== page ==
Rittenhouse: Pandemic Restrictions Ease and Fine Craft Fair Returns

COVID-19 canceled 2020's fair, which is an important source of revenue for many of the fair's artisans.

Vendors and customers greeted each other at the first Fine Craft Fair since the start of the pandemic. (Travis Rocha/Pn)

Story by Travis Rocha

For the first time since the pandemic began, the Fine Craft Fair has returned to Rittenhouse Square Park. Large white tents housing various creative wares—clothing, jewelry, and household decorations—were set up around the park, welcoming passersby.

“It’s more than I could ever dream or hope for,” Carol Heisler-Lawson, the Fine Craft Fair manager, said. “I missed these people for two years. I consider them friends.”

One day, in early March 2020 Heisler-Lawson was at an art show in Baltimore, looking forward to the spring Fine Craft Fair, and the next she was at home under lockdown restrictions, she said.

An artisan displays wall hangings made from bent wire. (Travis Rocha/PN)

“At first, we thought we could reschedule the spring show,” she said. “But, by June, we had to just cancel for the whole year.”

Local and state ordinances meant they couldn’t open safely or legally, but it wasn’t an easy decision for management at the guild to accept. Planning for the fairs continues all year long, which is a lot of work to be unceremoniously undone at a moment’s notice, she said.

That’s because the Fine Craft Fair is not only one of the Guild’s most popular and well-attended events, but it’s also a vital source of income for guild members.

“They’re not artists who exist for the guild,” Heisler-Lawson said. “I worry about their well being, I worry about their families’ well-being—what they’ve had to go through for the last 20 months.”

One artist who planned to attend the spring fair is Linda Doucette, a fiber artist who has been a  guild member for more than 10 years. Doucette was excited to finally return to Rittenhouse.

“You never know who’s gonna walk through here,” she said. “Maybe I’ll hook up with a gallery or get a commission. There’s always possibilities.”

Doucette creates sustainable handmade artwork with wool and alpaca from her own farm, she said.

“I do plant dying—natural dying—which is kind of out there,” Doucette said. “I don’t even draw first. I just get an idea and start creating.”

While Doucette’s booth offered decorative fabric pieces, another artist, Sierra Cole, had a booth entirely dedicated to hats and scarves.

A customer peruses wollen hats in Sierra Cole’s booth. (Travis Rocha/PN).

“Most of our customers are past customers,” Cole said. “So it’s really cool to see people who have purchased hats from me at past art fairs who I haven’t seen in a year because of the pandemic.”

Like Doucette, Cole also works with fabric, and all of her products are handmade, she said. Though, unlike Doucette, Cole does not hail from Pennsylvania.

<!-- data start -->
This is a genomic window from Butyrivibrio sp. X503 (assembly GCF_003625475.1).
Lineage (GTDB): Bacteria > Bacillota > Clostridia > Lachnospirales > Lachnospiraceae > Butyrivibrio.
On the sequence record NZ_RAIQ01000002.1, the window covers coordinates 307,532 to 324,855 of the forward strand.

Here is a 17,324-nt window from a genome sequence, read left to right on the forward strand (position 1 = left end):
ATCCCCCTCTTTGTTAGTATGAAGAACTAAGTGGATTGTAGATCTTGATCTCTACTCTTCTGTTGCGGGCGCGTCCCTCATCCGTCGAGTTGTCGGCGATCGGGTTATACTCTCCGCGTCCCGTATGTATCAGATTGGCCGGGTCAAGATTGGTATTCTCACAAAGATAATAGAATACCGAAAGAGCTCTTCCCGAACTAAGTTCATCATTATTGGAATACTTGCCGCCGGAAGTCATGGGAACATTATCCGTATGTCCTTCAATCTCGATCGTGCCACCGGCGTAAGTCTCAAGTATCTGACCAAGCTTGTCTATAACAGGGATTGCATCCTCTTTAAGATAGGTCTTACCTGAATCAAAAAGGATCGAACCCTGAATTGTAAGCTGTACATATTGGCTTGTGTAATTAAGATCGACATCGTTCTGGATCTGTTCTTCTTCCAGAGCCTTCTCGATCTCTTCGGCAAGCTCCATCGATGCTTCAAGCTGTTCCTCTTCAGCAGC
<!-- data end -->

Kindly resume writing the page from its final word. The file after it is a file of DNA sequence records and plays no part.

“I’m based out of Grand Rapids, Michigan,” Cole said. “I come to the fair because I love the location. It’s really cool to be a part of the city.”

While it may be called the Pennsylvania Guild of Craftsmen, being a Pennsylvania resident is not a requirement for membership, Erika Juran, executive director of the Guild, said.

“We’re a statewide organization, but we actually engage artists from all over the region,” Juran said. “Because we’re a fine crafts fair, everything’s handmade, and you must be a member to be a part of these shows.”

One of the Guild’s purposes is to provide a supportive network for its members, Heisler-Lawson said.

“We’re obviously here supporting small businesses,” she said. “All these artists, who, for some of them, this is their bread and butter. Especially the Fine Craft Fairs, and not having been able to do this for a good year, they’re very, very thrilled to be here.”

The Guild also engages with the community through both online and in-person classes based out of their headquarters in Lancaster, PA. Patrice Hoenninger, who stumbled upon the fair coincidentally with her daughter Nevin, is from Lancaster and has attended classes there.

“I just love everything,” Hoenninger said. “The uniqueness of each stand is what impresses me, seeing something different, nothing ordinary.”

Flower arrangements greeted pedestrians as they walked past the Fine Craft Fair. (Travis Rocha/PN)

Hoenninger is hoping to become a guild member after the pandemic settles down. Heisler-Lawson is also looking forward to the Guild returning to its pre-COVID state and restoring the fairs to their full capacity.

“We’re going to do four fairs next year,” Heisler-Lawson said. “Maybe a fifth. Which means I have to get applications for the 2022 shows. Once we get the artists selected, we start planning the process, security and that. It’s year-round.”

Through all the planning, Heisler-Lawson never loses focus of her chief goal of supporting artists.

“Knowing all of my artists had wonderful sales, and that there was great weather, so we all go home and say, ‘I had a great show,’ that that to me is a success,” she said.

Please email any questions or concerns about this story to: editor@philadelphianeighbors.com.

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